The Problem of History


The car wash industry is nearly 100 years old. With such long, storied history comes long, storied knowledge. So much of our industry's expertise is hidden from new employees. Crucial wisdom is trapped in the heads of our experts.


 
 

Confounded by Paperwork


What knowledge we have written down is either lost in old folders or spread out amongst various online resources. We pay outside services to store and disseminate our wisdom. In short, we have outsourced our history to companies who know little — and care little — about the wheels that spin our industry.


The Future of History

At Johnny Clean, we believe in the importance of proper training and education. These days, learners are well-versed in the use of smartphones, text messaging, and social media – so participating in online learning is more than a passing fad. The design, development, coordination, and implementation of an organization-wide, e-learning training program will prove vital to the future of our industry.

E-learning platforms which include message boards, elements of gamification, and various other means of online communication allow learners to keep in touch and discuss course-related matters, while providing a culture of belonging. LMS technologies with embedded analytics can allow e-learning facilitators to track the progress of employees, ensuring lucrative returns on investments in the future of industrial education.



Image

If we are going to reclaim the long history of our knowledge, we need to embrace e-learning while at the same time harness industry-tested, educational models based on cognitive pedagogy and adult-learning theory. While all this might seem impossibly complex, such models can be broken down into manageable pieces.

In the following, we will discuss a simple, five-step process that represents a dynamic, flexible guideline for building effective training and performance tools. Based on the ADDIE model of instructional design, this five-step process can be adapted to the needs of our industry. The point is not to make learning complex. The point is to make learning effective, fun, and worth the investment.

THE ADDIE MODEL


ADDIE is an Instructional System Design (ISD) framework which stands for the five phases of the learning design process:

  • Analysis
  • Design
  • Development
  • Implementation
  • Evaluation

A bit of history: the US Army invented ADDIE to guide their own specific learning programs (above top secret stuff). It is a proven learning technique that has been studied by both industry leaders and academics alike. 


Image

One of the attractions of the ADDIE Model is its flexibility; for example, it can be used with both individualized and traditional instruction. In addition, its phases are frequently modified to suit user needs, and it can be used in combination with other models, such as rapid application development (RAD) and the successive approximation model (SAM).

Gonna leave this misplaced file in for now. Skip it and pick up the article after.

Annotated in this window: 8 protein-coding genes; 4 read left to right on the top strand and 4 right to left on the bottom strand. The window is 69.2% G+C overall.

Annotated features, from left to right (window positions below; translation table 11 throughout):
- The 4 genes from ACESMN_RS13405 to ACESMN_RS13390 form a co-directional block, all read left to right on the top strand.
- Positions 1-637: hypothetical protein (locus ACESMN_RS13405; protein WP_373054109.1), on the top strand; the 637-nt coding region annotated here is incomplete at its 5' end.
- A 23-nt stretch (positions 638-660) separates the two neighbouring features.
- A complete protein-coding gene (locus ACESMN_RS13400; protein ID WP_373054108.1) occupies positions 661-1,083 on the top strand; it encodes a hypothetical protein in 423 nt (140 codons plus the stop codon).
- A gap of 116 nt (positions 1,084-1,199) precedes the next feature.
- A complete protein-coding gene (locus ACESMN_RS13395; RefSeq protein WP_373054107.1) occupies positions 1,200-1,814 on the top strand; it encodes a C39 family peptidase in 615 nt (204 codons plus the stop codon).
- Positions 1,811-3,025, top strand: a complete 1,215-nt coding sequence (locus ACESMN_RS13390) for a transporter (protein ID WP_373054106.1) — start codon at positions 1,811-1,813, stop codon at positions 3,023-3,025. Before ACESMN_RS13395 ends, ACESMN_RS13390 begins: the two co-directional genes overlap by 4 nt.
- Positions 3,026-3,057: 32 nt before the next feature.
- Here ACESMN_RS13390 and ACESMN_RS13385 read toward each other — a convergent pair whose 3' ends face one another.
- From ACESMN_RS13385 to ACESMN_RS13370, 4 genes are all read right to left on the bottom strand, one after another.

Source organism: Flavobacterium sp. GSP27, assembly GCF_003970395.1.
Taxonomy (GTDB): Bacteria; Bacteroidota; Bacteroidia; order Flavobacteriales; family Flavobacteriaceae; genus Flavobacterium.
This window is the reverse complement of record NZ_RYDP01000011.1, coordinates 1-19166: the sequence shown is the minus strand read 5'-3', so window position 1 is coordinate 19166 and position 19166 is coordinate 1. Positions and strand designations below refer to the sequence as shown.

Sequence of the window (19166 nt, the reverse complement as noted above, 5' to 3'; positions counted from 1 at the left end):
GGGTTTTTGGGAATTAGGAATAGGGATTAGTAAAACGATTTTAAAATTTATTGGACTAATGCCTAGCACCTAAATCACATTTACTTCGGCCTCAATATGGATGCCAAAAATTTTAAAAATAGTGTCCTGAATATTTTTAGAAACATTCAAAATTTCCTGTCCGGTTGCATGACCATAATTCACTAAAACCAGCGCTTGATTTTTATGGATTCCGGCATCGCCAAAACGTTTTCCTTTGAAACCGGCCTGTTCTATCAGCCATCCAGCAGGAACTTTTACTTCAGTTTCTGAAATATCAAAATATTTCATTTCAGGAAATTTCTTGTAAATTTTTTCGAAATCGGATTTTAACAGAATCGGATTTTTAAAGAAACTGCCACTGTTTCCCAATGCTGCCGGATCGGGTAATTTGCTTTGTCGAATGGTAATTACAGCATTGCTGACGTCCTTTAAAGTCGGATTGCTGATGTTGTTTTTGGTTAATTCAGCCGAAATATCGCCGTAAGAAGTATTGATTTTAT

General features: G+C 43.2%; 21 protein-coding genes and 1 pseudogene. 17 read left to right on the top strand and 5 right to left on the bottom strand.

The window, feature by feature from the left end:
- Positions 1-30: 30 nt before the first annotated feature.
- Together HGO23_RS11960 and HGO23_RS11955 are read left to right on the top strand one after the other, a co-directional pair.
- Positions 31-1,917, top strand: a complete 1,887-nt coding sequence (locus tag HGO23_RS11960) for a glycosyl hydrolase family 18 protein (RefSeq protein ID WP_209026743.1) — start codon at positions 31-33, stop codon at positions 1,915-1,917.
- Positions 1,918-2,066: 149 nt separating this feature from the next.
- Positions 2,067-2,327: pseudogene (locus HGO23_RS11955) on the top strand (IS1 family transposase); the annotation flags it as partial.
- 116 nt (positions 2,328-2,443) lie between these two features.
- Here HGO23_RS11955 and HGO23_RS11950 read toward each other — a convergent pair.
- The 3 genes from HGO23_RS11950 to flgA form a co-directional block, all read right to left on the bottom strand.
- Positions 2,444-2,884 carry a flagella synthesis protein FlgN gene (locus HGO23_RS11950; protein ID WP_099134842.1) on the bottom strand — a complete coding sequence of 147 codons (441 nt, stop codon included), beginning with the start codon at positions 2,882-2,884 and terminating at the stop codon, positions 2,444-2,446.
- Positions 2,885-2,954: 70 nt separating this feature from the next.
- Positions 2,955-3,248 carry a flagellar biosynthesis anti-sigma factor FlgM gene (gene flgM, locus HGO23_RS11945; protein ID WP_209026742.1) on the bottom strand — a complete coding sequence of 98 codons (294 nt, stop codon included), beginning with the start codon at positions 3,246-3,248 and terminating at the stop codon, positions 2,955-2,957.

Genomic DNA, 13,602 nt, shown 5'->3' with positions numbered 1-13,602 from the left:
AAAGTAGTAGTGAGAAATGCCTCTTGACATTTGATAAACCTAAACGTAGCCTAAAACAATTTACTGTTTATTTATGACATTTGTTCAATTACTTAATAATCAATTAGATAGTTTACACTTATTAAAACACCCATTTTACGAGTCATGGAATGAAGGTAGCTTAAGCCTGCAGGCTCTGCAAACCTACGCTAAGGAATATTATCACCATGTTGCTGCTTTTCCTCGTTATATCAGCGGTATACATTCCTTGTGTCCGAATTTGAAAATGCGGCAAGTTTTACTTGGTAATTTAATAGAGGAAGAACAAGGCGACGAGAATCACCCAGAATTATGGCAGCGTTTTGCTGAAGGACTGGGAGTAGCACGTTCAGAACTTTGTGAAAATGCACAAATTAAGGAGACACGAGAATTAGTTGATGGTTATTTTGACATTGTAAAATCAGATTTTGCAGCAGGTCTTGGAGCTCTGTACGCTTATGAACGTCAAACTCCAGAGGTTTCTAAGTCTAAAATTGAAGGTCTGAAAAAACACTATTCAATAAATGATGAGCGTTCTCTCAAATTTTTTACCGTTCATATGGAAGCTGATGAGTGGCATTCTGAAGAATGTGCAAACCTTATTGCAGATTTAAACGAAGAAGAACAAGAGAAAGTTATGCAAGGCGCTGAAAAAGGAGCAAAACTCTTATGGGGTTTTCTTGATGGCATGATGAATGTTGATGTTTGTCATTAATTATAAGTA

PHASE ONE: Analysis


All journeys start somewhere, and analysis is a useful place to begin the construction of our e-learning program. In the analysis phase, we need to take stock of the gaps in our current training program. We need to see what works and what is failing. We need to listen to seasoned experts with the same ear that we listen to our newest employees.

What does this look like in practice?
The analysis stage begins with collection. We collect all our legacy learning materials; we collect all the multimedia that we own; we collect feedback from the members of our team. Furthermore, we collect information about our current solutions. 

  • How much are we currently paying?
  • How much money can we save moving forward?
  • Can we streamline our content library?
  • Are our current training solutions effective?
  • Do our employees find our learning content useful?
  • Do they find our learning content engaging?
  • How can we make our learning content better?

These questions and more can seem tedious at first, but the collection and analysis of data is one of the most important steps in the process of building an operative training program. If we are unhappy with our current solutions — if our current solutions aren't working — then we need to know why.

We can also save real money in this phase. By aggregating all our e-learning assets into a single, self-hosted database, library, wiki, or website, we cut ties with costly outside services. The analysis stage not only helps to define our goals; it also helps to get us organized.


PHASE TWO: Design


After completing our analysis, we'll have the data necessary to create an e-learning masterpiece that’s brilliant by design! In this phase, we will align our e-learning materials with our marketplace aesthetic. We will create templates that can be easily adapted to any situation. In other words, we'll make everything nice and pretty, so that future instructional designers can easily acclimate to our company standard.

  • What new learning products do we want to create?
  • What can we harvest from our legacy materials?
  • What do we want our aesthetic to look like?
  • What ideas are we trying to communicate?
  • What software will we need to accomplish our goals?
  • Why should learners be interested in our content?

Throughout the design process, we keep our learning objectives in mind. Yet we brainstorm the cutting-edge. This is our opportunity to envision awesome new products that speak to our company culture. With strong design we will forge our way into the future of e-learning.

Remember...
The design process is a lot like washing a dirty car. We'll run our legacy learning materials through a creative conveyer, and when those legacy materials come out the other side, they will look sparkling clean. With hard work and a little creative magic, we can bring our vision to life!


 
 

PHASE THREE: Development


Now is when we put our plan into action! We gather our assets and our templates, and we start making awesome, engaging content. (Do we choose to write handbooks? Are we leveraging the power of the web? What about audio, video, and virtual learning?)

We use instructional theory to train our management team in ways that better serve our employees. We build and we workshop, and in the process of building, we learn what works best for our company.


Image

This is where the magic happens. It's where we leverage the power of our software, our learning management system, and our creative talents in order to develop useful training products. Phase Three is where the program begins to take shape.